IRS Proposes Reporting Requirements for Uncertain Tax Positions Under FIN 48

January 28, 2010

On Tuesday, the IRS announced a proposal that would require any corporate or partnership business taxpayer with total assets in excess of $10 million to disclose to the IRS their "uncertain tax positions" for which reserves are maintained under FIN 48 by the taxpayer or a related entity. (FIN 48 is short for FASB Interpretation No. 48, Accounting for Uncertainty in Income Taxes, an Interpretation of FASB Statement No. 109, available at; FIN 48 generally requires that an entity maintain accounting reserves for the portion of any tax position for which there is no more than a 50% likelihood of success on the merits.)

Under the IRS's proposal, taxpayers would be required to concisely describe on a new schedule attached to their tax return each uncertain tax position and indicate the maximum amount of U.S. federal income tax that would be due if the position were disallowed in its entirety on audit.  Thus, if a taxpayer believes that there is a 50% likelihood that it will have no liability with respect to a specific position, a 49% likelihood of a $1,000 liability (and the taxpayer reserves $1,000), but a one-in-one-million chance of a $10 million liability, under the proposal, the taxpayer would be required to disclose the $10 million potential tax liability.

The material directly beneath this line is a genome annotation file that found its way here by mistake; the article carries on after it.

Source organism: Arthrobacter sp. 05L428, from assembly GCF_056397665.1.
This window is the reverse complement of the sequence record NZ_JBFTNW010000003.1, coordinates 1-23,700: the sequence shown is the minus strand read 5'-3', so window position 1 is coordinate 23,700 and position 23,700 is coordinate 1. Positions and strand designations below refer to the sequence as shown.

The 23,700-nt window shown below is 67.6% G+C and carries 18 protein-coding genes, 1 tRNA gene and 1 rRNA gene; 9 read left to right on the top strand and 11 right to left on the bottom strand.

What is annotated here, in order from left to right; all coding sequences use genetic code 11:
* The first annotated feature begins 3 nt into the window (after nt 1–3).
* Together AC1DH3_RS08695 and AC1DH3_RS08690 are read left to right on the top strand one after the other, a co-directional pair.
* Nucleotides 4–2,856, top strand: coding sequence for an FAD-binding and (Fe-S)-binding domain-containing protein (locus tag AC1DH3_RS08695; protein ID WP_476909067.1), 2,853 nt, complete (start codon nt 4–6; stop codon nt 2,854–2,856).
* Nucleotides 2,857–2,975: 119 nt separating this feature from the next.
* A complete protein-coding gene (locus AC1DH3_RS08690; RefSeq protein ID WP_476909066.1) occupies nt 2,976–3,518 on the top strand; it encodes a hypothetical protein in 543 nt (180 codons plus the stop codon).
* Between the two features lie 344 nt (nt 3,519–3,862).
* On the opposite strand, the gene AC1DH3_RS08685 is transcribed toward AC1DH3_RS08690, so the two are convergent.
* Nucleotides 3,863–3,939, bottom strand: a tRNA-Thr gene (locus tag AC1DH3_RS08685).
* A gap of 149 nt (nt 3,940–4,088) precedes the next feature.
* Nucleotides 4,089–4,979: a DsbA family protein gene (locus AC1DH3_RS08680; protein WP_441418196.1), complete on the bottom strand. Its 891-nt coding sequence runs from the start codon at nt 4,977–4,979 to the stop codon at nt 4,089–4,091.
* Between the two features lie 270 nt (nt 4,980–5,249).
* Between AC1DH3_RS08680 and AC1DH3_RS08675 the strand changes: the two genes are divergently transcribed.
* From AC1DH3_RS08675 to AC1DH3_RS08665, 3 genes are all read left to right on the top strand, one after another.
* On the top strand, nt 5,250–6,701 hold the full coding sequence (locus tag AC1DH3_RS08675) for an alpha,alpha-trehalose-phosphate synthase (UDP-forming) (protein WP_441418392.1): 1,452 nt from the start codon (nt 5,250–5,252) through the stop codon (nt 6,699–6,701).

We believe that the proposal, if adopted in its current form, will dramatically increase the tax burden of the companies to which it applies.  Moreover, although the proposal was designed to conserve IRS resources by focusing IRS attention on uncertain tax positions of sufficient magnitude, we fear that the requirement that taxpayers disclose their maximum potential liability will present a distorted view of taxpayers' realistic potential liability.  We are afraid that IRS agents may aggressively challenge positions based primarily on a high maximum potential liability (rather than on the merits).

The proposal is proposed to apply to returns filed after the date the new disclosure schedule is finalized.  Comments on the proposal are requested by March 29, 2010.  The full text of the proposal is available at